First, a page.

California Labor &
Employment Law Blog
Nov 2, 2015

Arbitrator’s Decision Enforcing Alleged Non-Compete Agreement Is Not Subject to Judicial Review

Topics: Arbitration Agreements, Non-Compete and Trade Secrets

On October 21, 2015, the California Supreme Court ordered the publication of SingerLewak LLP v. Gantman underscoring the importance of utilizing arbitration agreements to enforce what a California court might consider to be an unenforceable covenant-not-to compete.

SingerLewak LLP’s partners signed agreements to arbitrate future disputes.  The agreement also provided a clause providing for the calculation of damages owed to SingerLewak if a former partner provided services to SingerLewak’s clients after leaving the firm.

In the ensuing arbitration, Gantman, the former partner, claimed that the agreement was an illegal covenant-not-to-compete.  The arbitrator disagreed and ruled against him. 

The Court of Appeal overturned the Superior Court’s decision to vacate the arbitrator’s award and the trial court’s conclusion that the agreement violated California’s non-complete laws holding that the arbitrator was within his powers to make the decision and following Moncharsh v Heily & Blasé 3 Cal.4th 1 (1992)’s directive that an arbitrator’s decision should not be disturbed, even if the arbitrator erred.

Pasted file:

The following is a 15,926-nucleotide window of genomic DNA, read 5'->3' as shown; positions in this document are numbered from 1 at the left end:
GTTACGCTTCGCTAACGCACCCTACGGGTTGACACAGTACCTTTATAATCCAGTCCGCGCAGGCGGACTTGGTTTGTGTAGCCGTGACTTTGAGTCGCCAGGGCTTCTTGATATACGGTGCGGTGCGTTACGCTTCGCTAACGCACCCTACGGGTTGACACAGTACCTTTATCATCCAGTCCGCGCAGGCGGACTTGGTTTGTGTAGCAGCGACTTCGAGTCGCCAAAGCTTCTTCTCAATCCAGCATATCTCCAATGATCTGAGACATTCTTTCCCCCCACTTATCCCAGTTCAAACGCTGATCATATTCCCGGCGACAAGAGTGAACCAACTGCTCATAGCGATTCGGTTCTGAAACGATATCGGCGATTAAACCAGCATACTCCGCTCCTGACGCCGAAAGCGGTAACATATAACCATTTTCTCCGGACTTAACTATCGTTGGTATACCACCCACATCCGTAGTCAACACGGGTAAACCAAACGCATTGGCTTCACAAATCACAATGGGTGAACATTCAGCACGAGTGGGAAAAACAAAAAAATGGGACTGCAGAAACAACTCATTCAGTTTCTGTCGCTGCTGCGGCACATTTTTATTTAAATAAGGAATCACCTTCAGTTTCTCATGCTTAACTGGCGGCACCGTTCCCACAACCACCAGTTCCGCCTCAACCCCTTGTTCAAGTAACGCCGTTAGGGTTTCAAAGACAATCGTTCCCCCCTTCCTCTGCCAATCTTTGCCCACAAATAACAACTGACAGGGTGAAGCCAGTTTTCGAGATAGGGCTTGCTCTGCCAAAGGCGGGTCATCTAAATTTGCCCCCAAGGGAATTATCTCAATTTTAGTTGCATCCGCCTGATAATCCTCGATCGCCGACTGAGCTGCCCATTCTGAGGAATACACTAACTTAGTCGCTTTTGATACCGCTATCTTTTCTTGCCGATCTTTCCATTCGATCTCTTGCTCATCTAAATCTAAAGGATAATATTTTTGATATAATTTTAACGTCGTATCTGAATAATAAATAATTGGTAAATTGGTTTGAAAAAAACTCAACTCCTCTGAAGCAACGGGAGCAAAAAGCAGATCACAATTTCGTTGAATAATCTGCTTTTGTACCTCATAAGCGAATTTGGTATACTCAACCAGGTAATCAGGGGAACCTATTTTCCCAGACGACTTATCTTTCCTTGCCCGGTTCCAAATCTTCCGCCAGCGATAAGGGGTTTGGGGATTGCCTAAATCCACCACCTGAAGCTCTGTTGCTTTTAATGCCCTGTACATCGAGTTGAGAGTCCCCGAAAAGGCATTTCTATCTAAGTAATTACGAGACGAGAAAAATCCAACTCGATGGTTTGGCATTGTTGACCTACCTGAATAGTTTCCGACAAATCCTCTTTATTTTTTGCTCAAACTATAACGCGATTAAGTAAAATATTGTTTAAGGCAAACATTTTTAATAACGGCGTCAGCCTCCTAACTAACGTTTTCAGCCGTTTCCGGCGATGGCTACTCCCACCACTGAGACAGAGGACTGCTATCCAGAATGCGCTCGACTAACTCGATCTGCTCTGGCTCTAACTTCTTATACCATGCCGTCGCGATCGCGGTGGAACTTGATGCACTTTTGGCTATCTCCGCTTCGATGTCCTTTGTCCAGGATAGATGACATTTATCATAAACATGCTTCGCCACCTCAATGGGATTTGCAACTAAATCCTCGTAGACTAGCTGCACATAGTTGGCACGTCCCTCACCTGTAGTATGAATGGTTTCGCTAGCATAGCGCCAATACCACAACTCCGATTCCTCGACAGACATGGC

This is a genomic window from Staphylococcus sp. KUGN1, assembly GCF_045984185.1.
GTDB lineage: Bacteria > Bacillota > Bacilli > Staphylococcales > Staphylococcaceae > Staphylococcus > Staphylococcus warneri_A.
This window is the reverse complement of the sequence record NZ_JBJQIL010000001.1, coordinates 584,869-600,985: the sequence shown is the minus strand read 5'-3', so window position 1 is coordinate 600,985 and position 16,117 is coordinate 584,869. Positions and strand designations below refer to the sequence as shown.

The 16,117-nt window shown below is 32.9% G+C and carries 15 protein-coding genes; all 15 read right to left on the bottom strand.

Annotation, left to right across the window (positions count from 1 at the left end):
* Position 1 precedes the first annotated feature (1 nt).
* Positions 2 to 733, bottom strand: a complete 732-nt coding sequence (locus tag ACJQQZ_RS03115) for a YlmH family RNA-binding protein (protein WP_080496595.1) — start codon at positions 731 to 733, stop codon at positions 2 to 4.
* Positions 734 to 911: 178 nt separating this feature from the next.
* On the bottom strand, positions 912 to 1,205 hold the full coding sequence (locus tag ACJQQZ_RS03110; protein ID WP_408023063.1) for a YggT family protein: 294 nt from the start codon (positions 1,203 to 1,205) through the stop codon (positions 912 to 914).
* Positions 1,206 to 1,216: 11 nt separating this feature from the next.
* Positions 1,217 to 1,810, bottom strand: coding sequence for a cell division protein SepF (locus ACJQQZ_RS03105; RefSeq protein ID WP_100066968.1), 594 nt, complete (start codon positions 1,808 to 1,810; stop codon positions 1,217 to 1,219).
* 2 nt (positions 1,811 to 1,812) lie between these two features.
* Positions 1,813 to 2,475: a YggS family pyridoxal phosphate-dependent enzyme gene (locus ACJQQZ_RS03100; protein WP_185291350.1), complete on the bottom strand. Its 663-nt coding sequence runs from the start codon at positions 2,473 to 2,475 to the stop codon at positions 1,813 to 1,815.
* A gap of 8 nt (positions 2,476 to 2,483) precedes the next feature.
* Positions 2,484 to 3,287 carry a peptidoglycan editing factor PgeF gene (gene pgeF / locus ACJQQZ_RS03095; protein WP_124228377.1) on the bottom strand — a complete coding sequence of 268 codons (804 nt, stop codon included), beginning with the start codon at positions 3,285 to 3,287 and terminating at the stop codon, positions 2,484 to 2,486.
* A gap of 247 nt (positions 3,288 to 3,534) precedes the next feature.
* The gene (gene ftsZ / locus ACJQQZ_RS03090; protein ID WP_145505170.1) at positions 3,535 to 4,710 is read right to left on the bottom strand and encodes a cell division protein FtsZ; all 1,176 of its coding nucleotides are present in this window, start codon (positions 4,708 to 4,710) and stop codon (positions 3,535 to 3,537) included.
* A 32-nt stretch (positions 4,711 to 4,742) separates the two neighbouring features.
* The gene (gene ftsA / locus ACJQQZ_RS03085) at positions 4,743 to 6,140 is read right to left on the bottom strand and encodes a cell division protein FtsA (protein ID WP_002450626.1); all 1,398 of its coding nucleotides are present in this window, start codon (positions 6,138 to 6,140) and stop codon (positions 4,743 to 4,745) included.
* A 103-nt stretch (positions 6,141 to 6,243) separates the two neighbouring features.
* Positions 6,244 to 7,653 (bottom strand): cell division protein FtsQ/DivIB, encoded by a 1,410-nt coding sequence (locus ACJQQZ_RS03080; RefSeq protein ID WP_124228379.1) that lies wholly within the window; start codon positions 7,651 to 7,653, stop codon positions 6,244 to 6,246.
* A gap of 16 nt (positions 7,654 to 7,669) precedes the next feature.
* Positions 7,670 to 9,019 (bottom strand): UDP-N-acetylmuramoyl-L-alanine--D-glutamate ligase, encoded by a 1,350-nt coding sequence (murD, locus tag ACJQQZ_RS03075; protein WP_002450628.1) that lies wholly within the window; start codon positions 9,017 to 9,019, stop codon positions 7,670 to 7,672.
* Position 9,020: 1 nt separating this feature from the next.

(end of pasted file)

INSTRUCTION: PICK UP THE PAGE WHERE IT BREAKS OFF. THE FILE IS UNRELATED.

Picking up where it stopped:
Therefore, any employer that utilizes employment agreements that might be viewed as restricting post-employment competition should consider the benefits of requiring arbitration to interpret post-employment contract disputes as courts are more likely to uphold an arbitrator’s decisions, whether the arbitrator’s decisions are correct or not.  

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For over 25 years, CDF has distinguished itself as one of the top employment, labor and immigration firms in California, representing employers in single-plaintiff and class action lawsuits and advising employers on related legal compliance and risk avoidance. We cover the state, with five locations from Sacramento to San Diego.

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About the Editor

Robin Largent has a regular presence in California state and federal courts and has been lead defense counsel and appellate counsel for large and small California employers in litigation (and arbitration) ranging from individual discrimination and harassment claims to complex wage and hour representative and class actions. She also leads the firm’s appellate practice, having substantial experience and success handling appeals, writ petitions, and amicus briefs in both state and federal court on issues such as class certification (particularly in the wage and hour arena), manageability and due process concerns associated with class action trials, exempt/non-exempt misclassification issues, meal and rest break compliance, trade secret/unfair competition matters, and the scope of federal court jurisdiction under the Class Action Fairness Act.
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